No, I haven’t written a story. However, if you believe all the hype about Big Data and artificial intelligence (AI), you would
think imagine realize that I didn’t have to. That story can be gleaned from everything I’ve ever bought online, tweeted about, posted on Facebook and described on LinkedIn – except that’s not me. I mean, it is, but only from the point of view of the gatherer. That seems to be what the up-to-snuff organizations who are pouring money into AI and Big Data, like the proverbial drunken sailors of yore, seem to think. Hmmm, what kind of confidence level should I have when “seems to be” is in the same sentence as “seems to think?” Is “seem” additive or multiplicative? Maybe they cancel each other out like a double negative…
I raise that silly question because I don’t think the data-mining people, or the data-mining robots the data-mining people programmed understand the data they’ve collected. As evidence, I give you an example from one of the data-miningest organizations on Earth – IBM. The folks who brought Watson to Jeopardy, remember Watson? He’s still out there…he’s a product now, or rather a service. You can hire Watson to figure stuff out for you. I know, because IBM keeps offering to have Watson figure stuff out for the company I work for. If Watson could read, perhaps, oh, I don’t know, maybe our website, he would know how crazy an idea it would be for us to employ Watson.
But Watson doesn’t read.
That’s not fair, Watson reads, he just doesn’t read like you and I read. He sifts through written words, looking for keywords and maybe placing them in context, but again, the context seems limited. I think we’re at ‘seems’ cubed – Seems3 – for shorthand. Seems times seems times seems (does it seem like I am intent on pushing math into my Monday posts lately?). I ask that, because you might have noticed that trend – Watson might not. He might not notice the degree of snark going on here (I’m trying to be subtle) or the humor (I’m not trying to be subtle, you can laugh) or the fact that I am baiting him and all the other Watson-wannabes.
You see, within hours of this post being published, if previous behavior is to be used as a predictor of future activity, somebody will follow me on Twitter, put an ad up alongside my Facebook timeline or pop something up over what I’m trying to read, and that thing that will talk about Watson, Big Data or AI.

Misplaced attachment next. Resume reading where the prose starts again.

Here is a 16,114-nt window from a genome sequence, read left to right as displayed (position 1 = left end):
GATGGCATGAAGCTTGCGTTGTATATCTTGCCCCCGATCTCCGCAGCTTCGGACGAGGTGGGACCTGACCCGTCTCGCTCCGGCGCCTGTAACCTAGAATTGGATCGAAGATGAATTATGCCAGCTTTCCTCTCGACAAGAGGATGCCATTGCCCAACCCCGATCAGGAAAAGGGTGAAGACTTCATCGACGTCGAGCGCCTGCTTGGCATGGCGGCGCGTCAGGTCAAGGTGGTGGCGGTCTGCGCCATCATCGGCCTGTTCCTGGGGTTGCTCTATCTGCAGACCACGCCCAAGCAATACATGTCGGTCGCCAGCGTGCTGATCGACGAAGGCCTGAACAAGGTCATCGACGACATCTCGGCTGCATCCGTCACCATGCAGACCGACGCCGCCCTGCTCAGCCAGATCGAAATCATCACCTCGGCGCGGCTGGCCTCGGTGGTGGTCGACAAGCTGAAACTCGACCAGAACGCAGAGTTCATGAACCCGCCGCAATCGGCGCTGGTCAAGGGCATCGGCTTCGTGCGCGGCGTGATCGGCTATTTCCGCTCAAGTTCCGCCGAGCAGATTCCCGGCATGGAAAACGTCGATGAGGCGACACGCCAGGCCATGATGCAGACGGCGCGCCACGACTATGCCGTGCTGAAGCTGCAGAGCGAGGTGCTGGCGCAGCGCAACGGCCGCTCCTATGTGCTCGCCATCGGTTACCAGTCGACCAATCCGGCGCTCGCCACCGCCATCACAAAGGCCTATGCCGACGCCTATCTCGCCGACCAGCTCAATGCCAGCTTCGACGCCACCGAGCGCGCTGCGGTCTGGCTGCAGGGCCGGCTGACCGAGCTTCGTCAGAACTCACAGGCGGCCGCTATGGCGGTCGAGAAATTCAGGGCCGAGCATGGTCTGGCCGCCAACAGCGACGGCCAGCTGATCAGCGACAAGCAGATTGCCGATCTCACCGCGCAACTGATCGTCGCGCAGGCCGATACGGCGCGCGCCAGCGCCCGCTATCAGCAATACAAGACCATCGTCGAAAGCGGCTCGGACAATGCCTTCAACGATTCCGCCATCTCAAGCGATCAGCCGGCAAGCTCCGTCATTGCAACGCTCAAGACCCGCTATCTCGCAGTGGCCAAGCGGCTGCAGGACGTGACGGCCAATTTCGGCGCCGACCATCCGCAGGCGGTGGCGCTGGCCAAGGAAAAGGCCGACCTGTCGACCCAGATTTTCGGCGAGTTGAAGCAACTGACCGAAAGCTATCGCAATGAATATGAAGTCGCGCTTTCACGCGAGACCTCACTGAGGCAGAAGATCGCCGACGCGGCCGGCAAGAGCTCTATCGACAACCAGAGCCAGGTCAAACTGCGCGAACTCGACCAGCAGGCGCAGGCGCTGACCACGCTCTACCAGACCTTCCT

Then they will tell me their story. They didn’t read mine. They don’t care about mine, and they don’t even care if I care about theirs. Well, they do, but not the they they. The they that cares are the people or robots, probably robots, who select what ad to put in front of me. They make money if I click on their ad, or if they are the annoying kind of person/robot, if they can make it pop open, start playing or burst onto the screen with little hope of escape. Oh, wait, that’s the story I wanted to share about IBM.
This post isn’t about Watson at all. Of course, it’s too late for Watson to figure that out, or so it seems. Yes, seems4 – thanks for keeping track. How are you doing it? In your head? Most people don’t do even the simplest math in their heads these days. If you really cared, you might have a note on the bottom of a piece of paper, or your napkin, or maybe a scribbling app that looks like “||||” by now. You’re waiting for the next ‘seems’ in proper context, to draw that diagonal line – Five! Woohoo!
Earlier today, I clicked on an IBM link that was supposed to lead me to a story about “Five Myths about AI” – Only, it wasn’t an IBM link at all, it was an IAM link. I guess IAM had a spot in the acronym draft 26 places ahead of IBM – get it? More math, now combined with football – sorry. The reason I associated the link with IBM is because before I could read the article, IBM popped a survey up over the screen. I couldn’t take the survey, because I hadn’t read the article, and because I couldn’t close the pop-up without taking the survey or saying, “no thanks.” I hadn’t read the article because I was eating cereal and I didn’t want it to get soggy.
Watson, or whatever robot popped up that ad, seemingly didn’t count on my eating cereal (yes, that’s seems5, go ahead, draw the diagonal, you know you want to). They gave me enough time to read the article, but not enough time to finish it and leave the page. They wanted me to complete that survey. They, by the way are The Washington Post. I’m sure they would have gotten a nickel from IBM if I had taken the survey. Instead, I closed the page.
So, IAM, IBM and the Post don’t know why I didn’t take the survey. They don’t know why I followed the link, but adding the fact that I did to my ever-expanding profile will ensure that I get another opportunity. If you’ve kept track of anything besides the Seems-Factor, you now realize that they don’t know that I made a mistake but they’ll predict future behavior based on that mistake.